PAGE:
Undergrad research opportunities: designing video games, challenging seniors

February 26, 2014 by Muna Rahman

Faculty and graduate students at the University of Toronto are recognized around the world for their path-breaking research. But many undergraduate students are also drawn to U of T for the chance to undertake research in the laboratory, in the field, at home and abroad.

U of T News asked undergrad Muna Rahman to share her recent experience of the Research Opportunities Program offered by the Faculty of Arts & Science:

I stumbled across the program on the Arts & Science website and, being a computer science student, I looked at the computer science research opportunities.

Having only completed three computer science courses as a first-year undergraduate student, I was still mulling a major in the field, and I was pleasantly surprised to find the hands-on research course, CSC299Y1: a course about developing video games that could potentially improve the cognitive abilities of seniors.

I had played video games, admired the graphics and creativity of video games, but had never considered developing my own. This was a perfect chance to build my skills and distinguish myself from the other six hundred or so first-year Computer Science students.

At our first class, I immediately saw how friendly and enthusiastic our professor, Steve Engels, was as he described the research project to the ten of us. As the summer term went on, I found that, instead of a typical lecture where a professor demonstrates precisely how to code, every week we had one two-hour meeting during which we discussed key characteristics of video games, what makes a good video game, and how to create a video game aimed at a specific audience.

Independent Work, Group Feedback

For the first month, we worked independently on developing small projects. These projects ranged from developing the simplest version of Brick Breaker on a standard-size computer screen, to a one-person adventure game complete with graphics and various levels. At the start of our weekly meetings that first month, each of us presented our video games and received feedback from the rest of the class. Wearing a t-shirt and jeans, professor Engels would always be the last to give his opinion, acting more like a mentor to us rather than a traditional professor.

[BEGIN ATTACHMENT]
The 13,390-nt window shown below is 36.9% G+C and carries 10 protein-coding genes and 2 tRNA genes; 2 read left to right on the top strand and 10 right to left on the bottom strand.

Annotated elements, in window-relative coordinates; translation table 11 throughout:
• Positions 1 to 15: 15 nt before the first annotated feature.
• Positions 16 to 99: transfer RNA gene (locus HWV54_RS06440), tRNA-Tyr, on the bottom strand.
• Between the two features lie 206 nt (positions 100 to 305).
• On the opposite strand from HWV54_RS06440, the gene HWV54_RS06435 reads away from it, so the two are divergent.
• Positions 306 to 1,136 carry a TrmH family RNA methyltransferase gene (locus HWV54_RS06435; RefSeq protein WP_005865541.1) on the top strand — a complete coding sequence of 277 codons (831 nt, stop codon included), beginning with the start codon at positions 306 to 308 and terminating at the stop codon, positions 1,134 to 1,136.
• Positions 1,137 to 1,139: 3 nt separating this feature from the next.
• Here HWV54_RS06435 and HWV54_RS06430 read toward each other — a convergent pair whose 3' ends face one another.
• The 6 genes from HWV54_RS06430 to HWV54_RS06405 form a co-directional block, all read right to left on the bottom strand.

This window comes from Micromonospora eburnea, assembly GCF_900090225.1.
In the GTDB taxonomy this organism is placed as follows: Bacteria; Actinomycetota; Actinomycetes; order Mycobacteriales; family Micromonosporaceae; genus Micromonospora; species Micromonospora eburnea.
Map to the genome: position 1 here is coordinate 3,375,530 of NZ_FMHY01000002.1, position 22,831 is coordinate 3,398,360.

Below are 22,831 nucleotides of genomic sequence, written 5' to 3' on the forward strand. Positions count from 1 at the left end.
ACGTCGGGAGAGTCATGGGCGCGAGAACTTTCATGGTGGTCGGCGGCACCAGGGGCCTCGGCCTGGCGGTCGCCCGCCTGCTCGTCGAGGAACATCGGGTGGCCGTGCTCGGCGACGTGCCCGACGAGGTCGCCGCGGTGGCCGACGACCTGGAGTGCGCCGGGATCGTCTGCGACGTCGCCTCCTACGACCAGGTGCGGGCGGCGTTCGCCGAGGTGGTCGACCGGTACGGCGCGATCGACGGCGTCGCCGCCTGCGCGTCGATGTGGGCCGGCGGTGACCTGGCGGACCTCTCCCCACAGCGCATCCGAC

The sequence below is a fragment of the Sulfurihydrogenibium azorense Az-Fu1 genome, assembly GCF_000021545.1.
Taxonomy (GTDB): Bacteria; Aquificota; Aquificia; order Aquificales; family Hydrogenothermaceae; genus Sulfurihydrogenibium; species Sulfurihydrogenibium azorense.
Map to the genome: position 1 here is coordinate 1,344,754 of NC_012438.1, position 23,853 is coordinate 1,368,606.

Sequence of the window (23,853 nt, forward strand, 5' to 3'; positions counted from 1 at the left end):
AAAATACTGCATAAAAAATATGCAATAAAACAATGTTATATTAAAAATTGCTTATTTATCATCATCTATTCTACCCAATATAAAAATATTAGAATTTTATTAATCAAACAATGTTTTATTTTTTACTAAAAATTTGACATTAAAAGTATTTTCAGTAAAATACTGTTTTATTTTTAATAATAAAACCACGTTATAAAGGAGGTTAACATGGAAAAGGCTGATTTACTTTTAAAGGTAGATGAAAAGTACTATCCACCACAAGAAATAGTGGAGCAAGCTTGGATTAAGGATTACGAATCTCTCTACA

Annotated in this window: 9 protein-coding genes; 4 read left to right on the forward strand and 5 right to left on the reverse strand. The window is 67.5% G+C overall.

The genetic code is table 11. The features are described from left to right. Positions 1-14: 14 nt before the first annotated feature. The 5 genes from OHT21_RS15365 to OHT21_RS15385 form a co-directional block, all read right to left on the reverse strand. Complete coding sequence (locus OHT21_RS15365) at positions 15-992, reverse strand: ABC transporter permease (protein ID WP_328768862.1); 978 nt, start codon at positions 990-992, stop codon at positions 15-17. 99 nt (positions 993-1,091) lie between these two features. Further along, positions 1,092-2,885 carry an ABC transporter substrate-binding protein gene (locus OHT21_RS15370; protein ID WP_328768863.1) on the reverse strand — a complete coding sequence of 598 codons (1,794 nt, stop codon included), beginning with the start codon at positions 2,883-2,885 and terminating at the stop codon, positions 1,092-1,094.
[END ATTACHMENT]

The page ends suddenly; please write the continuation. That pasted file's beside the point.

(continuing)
Theory meets reality: what seniors really need

During the second month, professor Engels brought in a visiting cognitive scientist to talk to us about the psychological aspect of the course. She told us what technologies seniors felt more comfortable with, advised us on how to keep our games simple yet still improve cognitive abilities, and, most importantly, emphasized that our games should avoid the idea of mortality. At this point, we paired off and started to envision what sort of games we wanted to develop.

Working as a team

The following week, we presented two to three summaries of different video game concepts. Following our presentations, our classmates gave us their feedback as to which game would be the most effective, and we decided which game concept to pursue. For the next four weeks, my partner and I worked tirelessly to come up with a demo of our final video game, Delivery Mania. This was intended to be a senior-friendly delivery game that tested memory, and the player was given a list of items to deliver to unique destinations; it was up to the player to remember where to deliver each item.

Testing the games with seniors

After two months, each pair of students had a demo version of their video game ready to be tested on their target audience, seniors. These seniors were anyone that we could get in contact with, whether they be our grandparents, seniors at a retirement home, or random strangers. Games received a wide range of feedback: sometimes positive comments and sometimes surprising notes such as, “Your video game sparked rage and frustration among the seniors” (which just might have been my team’s game!).

Throughout the evaluation process, Professor Engels reminded us that we were still first-year students, with no prior experience developing video games. In fact, after only four months, we had not only built our own video games, but had had them tested on our target audience, and evaluated the results.


This course gave us a glimpse of the realities of working in the technology industry. No teaching assistants to grade your work, but colleagues stating their opinions. No final exam to regurgitate information memorized the night before, but students submitting a final report reflecting on the entire research experience. No professor giving instructions on how to do things step by step, but instead encouraging students to independently research and apply the information needed to accomplish a task.

The Research Opportunities Program allowed me to tackle a challenge outside the standard classroom environment and showed me what it was like to adapt to a different work environment, which is a useful skill in the real world.

I highly recommend that students of any discipline step out of their comfort zone and away from their textbooks and experience the various research opportunities for which the University of Toronto is renowned.